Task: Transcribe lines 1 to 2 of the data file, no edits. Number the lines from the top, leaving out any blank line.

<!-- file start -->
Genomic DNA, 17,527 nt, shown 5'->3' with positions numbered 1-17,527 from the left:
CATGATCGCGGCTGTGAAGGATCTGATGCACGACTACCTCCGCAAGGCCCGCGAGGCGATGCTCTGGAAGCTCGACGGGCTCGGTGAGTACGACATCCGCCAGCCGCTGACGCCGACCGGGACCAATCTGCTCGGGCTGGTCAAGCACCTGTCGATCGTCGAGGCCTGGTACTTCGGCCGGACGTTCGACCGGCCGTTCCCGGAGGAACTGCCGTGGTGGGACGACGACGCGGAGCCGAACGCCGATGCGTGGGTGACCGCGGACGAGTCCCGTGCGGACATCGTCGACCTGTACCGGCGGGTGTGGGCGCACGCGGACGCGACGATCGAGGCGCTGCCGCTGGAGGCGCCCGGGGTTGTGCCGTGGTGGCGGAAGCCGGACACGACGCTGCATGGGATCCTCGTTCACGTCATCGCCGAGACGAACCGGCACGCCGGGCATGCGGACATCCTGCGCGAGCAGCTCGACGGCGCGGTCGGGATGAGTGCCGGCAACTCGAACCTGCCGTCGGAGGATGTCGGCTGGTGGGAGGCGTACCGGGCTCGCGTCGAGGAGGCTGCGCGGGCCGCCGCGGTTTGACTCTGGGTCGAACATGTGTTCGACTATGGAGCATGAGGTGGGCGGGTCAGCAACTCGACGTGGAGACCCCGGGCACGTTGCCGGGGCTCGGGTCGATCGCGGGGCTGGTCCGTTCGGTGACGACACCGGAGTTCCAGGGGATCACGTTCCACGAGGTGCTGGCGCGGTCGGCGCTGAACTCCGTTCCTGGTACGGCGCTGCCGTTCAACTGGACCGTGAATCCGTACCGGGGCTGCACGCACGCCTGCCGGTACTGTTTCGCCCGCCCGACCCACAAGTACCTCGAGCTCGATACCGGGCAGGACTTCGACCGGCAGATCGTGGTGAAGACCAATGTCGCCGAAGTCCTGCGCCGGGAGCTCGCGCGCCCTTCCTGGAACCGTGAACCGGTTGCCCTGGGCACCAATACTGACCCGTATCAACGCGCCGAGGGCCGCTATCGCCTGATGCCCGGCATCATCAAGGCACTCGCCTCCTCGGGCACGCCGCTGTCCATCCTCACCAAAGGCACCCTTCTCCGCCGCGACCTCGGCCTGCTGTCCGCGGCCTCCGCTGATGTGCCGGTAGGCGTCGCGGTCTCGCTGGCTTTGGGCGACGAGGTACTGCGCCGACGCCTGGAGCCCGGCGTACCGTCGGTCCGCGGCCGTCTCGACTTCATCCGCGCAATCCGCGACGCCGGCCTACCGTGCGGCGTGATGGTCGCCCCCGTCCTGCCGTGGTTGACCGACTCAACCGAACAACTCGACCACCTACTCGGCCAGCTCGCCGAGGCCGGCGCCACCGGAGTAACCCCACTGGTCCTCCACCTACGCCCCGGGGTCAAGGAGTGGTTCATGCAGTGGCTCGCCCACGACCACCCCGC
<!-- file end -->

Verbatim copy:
Genomic DNA, 17,527 nt, shown 5'->3' with positions numbered 1-17,527 from the left:
CATGATCGCGGCTGTGAAGGATCTGATGCACGACTACCTCCGCAAGGCCCGCGAGGCGATGCTCTGGAAGCTCGACGGGCTCGGTGAGTACGACATCCGCCAGCCGCTGACGCCGACCGGGACCAATCTGCTCGGGCTGGTCAAGCACCTGTCGATCGTCGAGGCCTGGTACTTCGGCCGGACGTTCGACCGGCCGTTCCCGGAGGAACTGCCGTGGTGGGACGACGACGCGGAGCCGAACGCCGATGCGTGGGTGACCGCGGACGAGTCCCGTGCGGACATCGTCGACCTGTACCGGCGGGTGTGGGCGCACGCGGACGCGACGATCGAGGCGCTGCCGCTGGAGGCGCCCGGGGTTGTGCCGTGGTGGCGGAAGCCGGACACGACGCTGCATGGGATCCTCGTTCACGTCATCGCCGAGACGAACCGGCACGCCGGGCATGCGGACATCCTGCGCGAGCAGCTCGACGGCGCGGTCGGGATGAGTGCCGGCAACTCGAACCTGCCGTCGGAGGATGTCGGCTGGTGGGAGGCGTACCGGGCTCGCGTCGAGGAGGCTGCGCGGGCCGCCGCGGTTTGACTCTGGGTCGAACATGTGTTCGACTATGGAGCATGAGGTGGGCGGGTCAGCAACTCGACGTGGAGACCCCGGGCACGTTGCCGGGGCTCGGGTCGATCGCGGGGCTGGTCCGTTCGGTGACGACACCGGAGTTCCAGGGGATCACGTTCCACGAGGTGCTGGCGCGGTCGGCGCTGAACTCCGTTCCTGGTACGGCGCTGCCGTTCAACTGGACCGTGAATCCGTACCGGGGCTGCACGCACGCCTGCCGGTACTGTTTCGCCCGCCCGACCCACAAGTACCTCGAGCTCGATACCGGGCAGGACTTCGACCGGCAGATCGTGGTGAAGACCAATGTCGCCGAAGTCCTGCGCCGGGAGCTCGCGCGCCCTTCCTGGAACCGTGAACCGGTTGCCCTGGGCACCAATACTGACCCGTATCAACGCGCCGAGGGCCGCTATCGCCTGATGCCCGGCATCATCAAGGCACTCGCCTCCTCGGGCACGCCGCTGTCCATCCTCACCAAAGGCACCCTTCTCCGCCGCGACCTCGGCCTGCTGTCCGCGGCCTCCGCTGATGTGCCGGTAGGCGTCGCGGTCTCGCTGGCTTTGGGCGACGAGGTACTGCGCCGACGCCTGGAGCCCGGCGTACCGTCGGTCCGCGGCCGTCTCGACTTCATCCGCGCAATCCGCGACGCCGGCCTACCGTGCGGCGTGATGGTCGCCCCCGTCCTGCCGTGGTTGACCGACTCAACCGAACAACTCGACCACCTACTCGGCCAGCTCGCCGAGGCCGGCGCCACCGGAGTAACCCCACTGGTCCTCCACCTACGCCCCGGGGTCAAGGAGTGGTTCATGCAGTGGCTCGCCCACGACCACCCCGC